Wrong. On the international circuit, Kingfisher was suddenly faced with competition from the big boys, people like British Airways and the like. More than obviously, they weren’t keen to see their profits cut into by an upstart like Kingfisher. And, unlike Mallya, they had the financial resources to undercut the competition and wait for it to collapse.

Again – once again! – let me remind you that all this was happening on the money Mallya had borrowed from the nationalised banking sector. The taxpayer, in effect, was financing all this.

Also, let me remind you that Kingfisher Airlines was not Mallya’s main source of income. That remained United Breweries and Kingfisher Beer.

By now, though, the banks were at last becoming alarmed at Mallya’s failure to reimburse their loans. So they demanded he start paying them back, or else.

Or else what? As it turned out, what it meant was that or else the banks would enmesh themselves even more in the Kingfisher wreck.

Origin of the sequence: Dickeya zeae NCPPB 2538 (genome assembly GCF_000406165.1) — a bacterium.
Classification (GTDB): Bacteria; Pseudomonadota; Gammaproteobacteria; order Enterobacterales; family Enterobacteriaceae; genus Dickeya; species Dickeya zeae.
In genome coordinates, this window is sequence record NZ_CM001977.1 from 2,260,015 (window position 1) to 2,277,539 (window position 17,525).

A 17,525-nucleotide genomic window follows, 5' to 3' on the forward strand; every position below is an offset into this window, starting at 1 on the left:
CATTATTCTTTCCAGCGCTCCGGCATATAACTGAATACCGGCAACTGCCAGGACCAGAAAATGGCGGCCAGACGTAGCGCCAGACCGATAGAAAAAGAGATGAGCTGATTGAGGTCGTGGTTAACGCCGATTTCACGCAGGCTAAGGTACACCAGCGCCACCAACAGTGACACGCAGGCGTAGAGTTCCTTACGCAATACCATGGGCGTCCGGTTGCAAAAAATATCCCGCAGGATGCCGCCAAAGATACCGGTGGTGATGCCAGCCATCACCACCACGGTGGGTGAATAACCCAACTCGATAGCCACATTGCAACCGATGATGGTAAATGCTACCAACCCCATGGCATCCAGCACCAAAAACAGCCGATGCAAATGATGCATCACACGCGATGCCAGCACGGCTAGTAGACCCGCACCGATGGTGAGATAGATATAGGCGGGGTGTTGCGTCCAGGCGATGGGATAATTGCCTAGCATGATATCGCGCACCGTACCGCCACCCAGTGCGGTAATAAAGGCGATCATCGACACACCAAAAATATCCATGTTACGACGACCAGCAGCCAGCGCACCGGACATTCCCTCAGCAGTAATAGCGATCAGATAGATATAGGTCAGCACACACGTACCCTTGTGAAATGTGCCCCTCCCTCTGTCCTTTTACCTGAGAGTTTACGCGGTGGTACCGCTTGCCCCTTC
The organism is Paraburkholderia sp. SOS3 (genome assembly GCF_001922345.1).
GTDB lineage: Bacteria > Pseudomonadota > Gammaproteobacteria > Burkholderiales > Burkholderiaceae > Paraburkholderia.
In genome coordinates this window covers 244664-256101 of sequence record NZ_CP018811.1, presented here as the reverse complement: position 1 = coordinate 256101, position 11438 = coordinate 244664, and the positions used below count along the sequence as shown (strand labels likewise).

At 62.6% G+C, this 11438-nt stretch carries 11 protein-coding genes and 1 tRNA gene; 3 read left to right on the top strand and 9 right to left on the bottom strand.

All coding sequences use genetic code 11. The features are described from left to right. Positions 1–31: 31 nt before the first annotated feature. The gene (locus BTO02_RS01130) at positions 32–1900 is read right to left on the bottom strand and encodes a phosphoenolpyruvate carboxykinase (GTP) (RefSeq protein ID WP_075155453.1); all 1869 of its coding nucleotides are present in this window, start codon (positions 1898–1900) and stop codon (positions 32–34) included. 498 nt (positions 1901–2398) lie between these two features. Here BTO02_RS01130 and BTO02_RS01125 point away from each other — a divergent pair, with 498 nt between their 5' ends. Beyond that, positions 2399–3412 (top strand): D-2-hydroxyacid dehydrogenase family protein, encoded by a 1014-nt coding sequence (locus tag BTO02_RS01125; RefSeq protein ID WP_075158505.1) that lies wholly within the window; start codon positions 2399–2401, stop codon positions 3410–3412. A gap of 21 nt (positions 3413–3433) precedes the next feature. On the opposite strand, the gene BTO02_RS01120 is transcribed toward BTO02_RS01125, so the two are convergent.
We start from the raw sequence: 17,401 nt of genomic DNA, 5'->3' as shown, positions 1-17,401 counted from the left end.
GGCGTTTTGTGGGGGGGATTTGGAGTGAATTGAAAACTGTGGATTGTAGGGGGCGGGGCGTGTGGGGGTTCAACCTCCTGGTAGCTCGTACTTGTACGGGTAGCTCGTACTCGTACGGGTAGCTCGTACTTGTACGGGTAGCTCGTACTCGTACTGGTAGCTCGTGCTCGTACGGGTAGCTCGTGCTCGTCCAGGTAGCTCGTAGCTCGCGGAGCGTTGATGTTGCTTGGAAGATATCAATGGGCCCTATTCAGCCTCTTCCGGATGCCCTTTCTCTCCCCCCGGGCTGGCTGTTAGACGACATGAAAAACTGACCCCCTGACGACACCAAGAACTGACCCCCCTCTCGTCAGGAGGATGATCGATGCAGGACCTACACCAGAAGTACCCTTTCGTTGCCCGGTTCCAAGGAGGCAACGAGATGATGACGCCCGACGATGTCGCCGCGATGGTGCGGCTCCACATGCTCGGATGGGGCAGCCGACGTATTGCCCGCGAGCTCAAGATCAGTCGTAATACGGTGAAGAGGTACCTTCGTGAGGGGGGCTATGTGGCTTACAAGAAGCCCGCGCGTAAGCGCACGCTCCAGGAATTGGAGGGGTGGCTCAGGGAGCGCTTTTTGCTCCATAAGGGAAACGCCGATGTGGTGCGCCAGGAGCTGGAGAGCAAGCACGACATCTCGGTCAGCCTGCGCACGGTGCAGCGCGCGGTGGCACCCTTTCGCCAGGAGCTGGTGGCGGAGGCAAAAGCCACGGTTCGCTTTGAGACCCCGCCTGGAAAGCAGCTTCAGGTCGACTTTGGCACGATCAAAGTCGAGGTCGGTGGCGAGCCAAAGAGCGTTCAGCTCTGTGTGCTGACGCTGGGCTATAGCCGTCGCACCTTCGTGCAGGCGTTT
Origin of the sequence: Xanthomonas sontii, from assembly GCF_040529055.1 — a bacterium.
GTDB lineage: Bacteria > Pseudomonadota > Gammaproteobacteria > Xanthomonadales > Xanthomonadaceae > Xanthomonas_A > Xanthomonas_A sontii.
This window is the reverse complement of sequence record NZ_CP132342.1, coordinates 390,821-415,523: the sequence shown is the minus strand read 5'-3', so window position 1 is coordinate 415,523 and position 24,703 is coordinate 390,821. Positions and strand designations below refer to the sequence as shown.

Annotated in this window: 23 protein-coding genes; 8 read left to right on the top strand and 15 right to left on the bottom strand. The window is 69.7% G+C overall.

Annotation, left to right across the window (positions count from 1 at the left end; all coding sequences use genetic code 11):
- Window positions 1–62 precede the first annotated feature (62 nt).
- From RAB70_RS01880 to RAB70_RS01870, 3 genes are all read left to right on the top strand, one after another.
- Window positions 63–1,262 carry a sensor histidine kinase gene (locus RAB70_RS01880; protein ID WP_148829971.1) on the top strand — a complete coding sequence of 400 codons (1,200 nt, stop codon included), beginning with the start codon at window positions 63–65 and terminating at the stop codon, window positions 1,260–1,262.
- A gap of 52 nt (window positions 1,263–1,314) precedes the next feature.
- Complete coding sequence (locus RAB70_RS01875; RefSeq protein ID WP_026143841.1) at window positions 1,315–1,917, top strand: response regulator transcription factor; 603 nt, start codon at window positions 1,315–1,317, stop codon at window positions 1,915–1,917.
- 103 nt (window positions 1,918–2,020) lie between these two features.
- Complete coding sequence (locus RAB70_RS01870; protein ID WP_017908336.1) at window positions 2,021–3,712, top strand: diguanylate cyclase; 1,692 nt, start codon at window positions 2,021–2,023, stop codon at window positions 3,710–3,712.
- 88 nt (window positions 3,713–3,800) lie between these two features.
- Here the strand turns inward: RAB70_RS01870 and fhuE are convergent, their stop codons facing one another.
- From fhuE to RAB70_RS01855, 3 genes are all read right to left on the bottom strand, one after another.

This was the proposal Mallya made the banks: instead of paying back the loans, he would pay the banks back with shares in Kingfisher Airlines. A magnificent offer indeed!

Let’s again go back to my bakery. I can’t run a bread making business, I’ve just bought a cake shop on top of that, and you want your money back. I instead suggest that I give you a sleeping partnership in the (clearly failing) business. Would you accept?

Can you doubt that the banks did?

By 2012, Kingfisher had finally reached the end of the road. It could no longer pay the staff the extravagant salaries to which they’d grown accustomed. It abruptly declared a lockout, shut off the fund flow, and ceased flight operations. The shares with which Mallya had paid the banks became worthless scraps of electronic paper. The airline came to ground, a flaming wreck.